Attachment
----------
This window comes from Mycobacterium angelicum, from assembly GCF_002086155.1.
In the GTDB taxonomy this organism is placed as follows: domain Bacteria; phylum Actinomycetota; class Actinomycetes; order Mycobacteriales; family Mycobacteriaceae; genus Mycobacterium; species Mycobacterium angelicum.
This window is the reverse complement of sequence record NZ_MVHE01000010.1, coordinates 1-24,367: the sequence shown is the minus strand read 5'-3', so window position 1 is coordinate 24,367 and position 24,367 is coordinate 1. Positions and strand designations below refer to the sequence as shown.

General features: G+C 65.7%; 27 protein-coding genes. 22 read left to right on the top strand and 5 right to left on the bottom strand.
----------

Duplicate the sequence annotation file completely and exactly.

This window comes from Mycobacterium angelicum, from assembly GCF_002086155.1.
In the GTDB taxonomy this organism is placed as follows: domain Bacteria; phylum Actinomycetota; class Actinomycetes; order Mycobacteriales; family Mycobacteriaceae; genus Mycobacterium; species Mycobacterium angelicum.
This window is the reverse complement of sequence record NZ_MVHE01000010.1, coordinates 1-24,367: the sequence shown is the minus strand read 5'-3', so window position 1 is coordinate 24,367 and position 24,367 is coordinate 1. Positions and strand designations below refer to the sequence as shown.

General features: G+C 65.7%; 27 protein-coding genes. 22 read left to right on the top strand and 5 right to left on the bottom strand.